What is it about honesty that scares us so much? Why does admitting we are vulnerable strike such terror in even the strongest? Looking at the life of Christ, He was never afraid to put His true self on full display. He ate dinner with those who were despised by the religious leaders of His day; He willingly touched the outcasts of society; He refused to compromise His principles even when it was obviously the easier choice. Still, He wasn’t afraid to show anger by driving the thieves out of the temple; He wasn’t afraid to show His anguish by the tears He shed; and He wasn’t afraid to show His disappointment when men chose to go their own way rather than follow Him. In short, Jesus didn’t care what people thought of His methods or personality; He simply loved them in spite of their opinions. Through it all, He was honest with everyone about who He was, and about His mission.
Why do we find this such a difficult example to follow? We worry over much smaller things in life. We concern ourselves with what we wear, the style of our hair, the kind of car we drive and the places that we frequent. We’re all about building our reputation. Jesus wasn’t afraid of a bad reputation among the elite of His day. I think He reveled in it. After all, He came to seek and to serve the “least of these”, the poor and outcast of society. His reputation was just fine with these folks. There is a great lesson here. Be concerned with the reputation you have with those you serve. The opinions of others don’t matter at all, because they are not part of your mission. Yet our fear and insecurity about being honest with others comes from our fear of losing face (or reputation) with those very people who live outside of our calling. We are called to the poor, the widows, the orphans, the single moms, the homeless and the hungry. How is your reputation with these groups of people?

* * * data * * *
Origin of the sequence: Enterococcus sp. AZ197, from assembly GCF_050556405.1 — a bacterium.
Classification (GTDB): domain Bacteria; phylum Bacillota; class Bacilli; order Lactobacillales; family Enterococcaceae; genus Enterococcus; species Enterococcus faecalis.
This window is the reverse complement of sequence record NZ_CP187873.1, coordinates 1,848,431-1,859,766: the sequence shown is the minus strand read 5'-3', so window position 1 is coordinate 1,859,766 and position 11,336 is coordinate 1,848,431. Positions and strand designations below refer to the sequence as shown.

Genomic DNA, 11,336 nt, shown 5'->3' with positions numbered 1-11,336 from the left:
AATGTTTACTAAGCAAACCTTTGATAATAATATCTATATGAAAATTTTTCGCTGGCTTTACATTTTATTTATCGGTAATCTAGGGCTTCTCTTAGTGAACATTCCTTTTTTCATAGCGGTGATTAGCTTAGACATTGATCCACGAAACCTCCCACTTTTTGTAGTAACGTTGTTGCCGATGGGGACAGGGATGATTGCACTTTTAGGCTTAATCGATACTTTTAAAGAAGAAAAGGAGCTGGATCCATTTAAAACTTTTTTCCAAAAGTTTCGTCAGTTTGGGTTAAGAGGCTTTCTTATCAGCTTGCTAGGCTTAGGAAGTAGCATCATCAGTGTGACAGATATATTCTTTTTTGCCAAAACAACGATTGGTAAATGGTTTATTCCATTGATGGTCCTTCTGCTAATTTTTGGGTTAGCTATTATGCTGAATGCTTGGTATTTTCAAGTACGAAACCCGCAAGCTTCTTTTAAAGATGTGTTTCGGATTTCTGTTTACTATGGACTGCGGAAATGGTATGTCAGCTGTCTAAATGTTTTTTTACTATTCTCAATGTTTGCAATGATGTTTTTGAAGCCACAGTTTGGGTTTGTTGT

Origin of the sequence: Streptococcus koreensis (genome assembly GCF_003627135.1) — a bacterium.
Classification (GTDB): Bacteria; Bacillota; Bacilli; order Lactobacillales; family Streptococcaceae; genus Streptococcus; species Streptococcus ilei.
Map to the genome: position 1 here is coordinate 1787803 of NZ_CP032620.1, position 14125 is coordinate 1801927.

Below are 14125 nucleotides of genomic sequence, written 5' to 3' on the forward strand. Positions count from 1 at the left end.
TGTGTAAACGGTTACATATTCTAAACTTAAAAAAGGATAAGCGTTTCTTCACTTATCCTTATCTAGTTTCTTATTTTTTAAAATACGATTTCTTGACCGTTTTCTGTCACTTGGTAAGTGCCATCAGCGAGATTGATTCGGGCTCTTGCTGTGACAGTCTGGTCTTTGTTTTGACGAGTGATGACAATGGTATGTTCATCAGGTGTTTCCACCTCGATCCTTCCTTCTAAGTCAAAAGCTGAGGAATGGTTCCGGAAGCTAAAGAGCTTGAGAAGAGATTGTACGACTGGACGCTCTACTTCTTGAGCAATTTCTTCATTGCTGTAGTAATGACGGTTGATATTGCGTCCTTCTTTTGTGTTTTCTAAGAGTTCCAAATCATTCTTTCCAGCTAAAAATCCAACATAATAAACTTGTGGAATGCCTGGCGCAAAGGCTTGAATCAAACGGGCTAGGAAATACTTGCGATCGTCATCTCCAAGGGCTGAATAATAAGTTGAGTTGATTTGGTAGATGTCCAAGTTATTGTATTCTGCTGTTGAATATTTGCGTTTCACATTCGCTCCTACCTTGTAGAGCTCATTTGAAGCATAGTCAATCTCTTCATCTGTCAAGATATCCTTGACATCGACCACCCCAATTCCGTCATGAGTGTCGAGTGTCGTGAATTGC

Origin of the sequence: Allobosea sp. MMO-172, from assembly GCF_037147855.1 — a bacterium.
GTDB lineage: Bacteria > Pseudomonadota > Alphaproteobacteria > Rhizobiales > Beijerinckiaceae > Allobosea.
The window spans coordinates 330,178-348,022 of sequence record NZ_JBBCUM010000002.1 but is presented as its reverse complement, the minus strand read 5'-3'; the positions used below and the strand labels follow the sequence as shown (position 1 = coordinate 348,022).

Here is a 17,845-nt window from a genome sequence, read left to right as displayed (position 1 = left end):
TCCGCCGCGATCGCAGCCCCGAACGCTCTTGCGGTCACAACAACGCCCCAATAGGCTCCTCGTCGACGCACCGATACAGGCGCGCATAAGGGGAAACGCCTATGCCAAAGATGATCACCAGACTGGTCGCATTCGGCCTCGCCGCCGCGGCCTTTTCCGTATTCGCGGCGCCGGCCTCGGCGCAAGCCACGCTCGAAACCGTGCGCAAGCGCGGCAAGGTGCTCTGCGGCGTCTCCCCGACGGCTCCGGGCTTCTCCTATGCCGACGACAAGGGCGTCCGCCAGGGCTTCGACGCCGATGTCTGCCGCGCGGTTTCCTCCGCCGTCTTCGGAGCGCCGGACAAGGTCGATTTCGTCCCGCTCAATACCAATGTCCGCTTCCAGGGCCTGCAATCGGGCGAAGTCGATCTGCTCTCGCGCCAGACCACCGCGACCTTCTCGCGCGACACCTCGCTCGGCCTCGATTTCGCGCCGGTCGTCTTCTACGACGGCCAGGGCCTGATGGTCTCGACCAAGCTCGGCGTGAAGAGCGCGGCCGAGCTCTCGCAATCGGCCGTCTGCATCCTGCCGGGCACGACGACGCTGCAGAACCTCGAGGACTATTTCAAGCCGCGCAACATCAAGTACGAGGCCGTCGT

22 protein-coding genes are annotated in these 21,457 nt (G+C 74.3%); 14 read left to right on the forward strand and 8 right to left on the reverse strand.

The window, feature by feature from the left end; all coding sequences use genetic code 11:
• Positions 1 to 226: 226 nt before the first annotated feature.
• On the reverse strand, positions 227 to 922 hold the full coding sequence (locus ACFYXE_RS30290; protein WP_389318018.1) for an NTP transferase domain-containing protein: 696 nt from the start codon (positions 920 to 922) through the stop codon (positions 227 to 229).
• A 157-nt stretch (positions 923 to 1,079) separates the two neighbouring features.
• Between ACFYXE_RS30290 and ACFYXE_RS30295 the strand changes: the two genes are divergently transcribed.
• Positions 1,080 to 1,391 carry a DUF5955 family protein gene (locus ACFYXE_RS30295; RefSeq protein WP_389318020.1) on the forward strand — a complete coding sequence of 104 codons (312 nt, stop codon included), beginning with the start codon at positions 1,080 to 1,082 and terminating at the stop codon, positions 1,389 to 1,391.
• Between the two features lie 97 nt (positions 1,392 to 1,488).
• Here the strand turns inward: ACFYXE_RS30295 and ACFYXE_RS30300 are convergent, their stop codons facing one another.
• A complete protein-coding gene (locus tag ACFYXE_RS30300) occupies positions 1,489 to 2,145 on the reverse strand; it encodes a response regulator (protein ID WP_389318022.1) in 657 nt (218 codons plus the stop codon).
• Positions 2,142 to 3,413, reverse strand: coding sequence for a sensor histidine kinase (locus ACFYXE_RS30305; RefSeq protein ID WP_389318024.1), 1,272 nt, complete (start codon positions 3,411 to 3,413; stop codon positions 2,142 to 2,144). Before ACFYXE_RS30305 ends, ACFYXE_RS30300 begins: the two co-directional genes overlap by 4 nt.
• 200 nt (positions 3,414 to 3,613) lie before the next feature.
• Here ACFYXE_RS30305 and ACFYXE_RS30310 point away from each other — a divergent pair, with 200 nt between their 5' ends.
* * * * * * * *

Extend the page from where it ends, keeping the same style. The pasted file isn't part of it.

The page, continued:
Living honestly and in total transparency is a necessity if we are to reach those who are down and out in our cities, those who have lost hope. These individuals have been abused by others and by society at large. They have been spit on and ignored. They are the strangers in the ditch and we are to be their “good Samaritan”; we are to be their neighbor. After being hurt by so many, they will see through any pretense. They don’t care where you come from or what you’ve done; they do, however, care if you are honest with them. Your reputation with them is only as good as your honesty. Throw out any self doubt and simply love somebody. Fulfill your mission by being the very hands and feet of God.
We give too much attention to our reputation among the well to do, the movers and the shakers, of our world. We want to be seen with the elite and recognized by the socially relevant. But this is the antithesis of our mission. We are called to serve the have-nots, the hungry and the hurting. It’s time for a little soul searching and some self analysis. To whom are you catering with your attitudes and concerns? Care nothing for what the high and proud of this world may think of you. Consider how those in need perceive you. Let your defenses down, give of yourself to someone in need. Instead of worrying about what others may think of you, concern yourself instead with the opinions of those whom you are called to serve. Do they see you as being honest? Do they see you as being real and sincere in your love for them? What’s your reputation?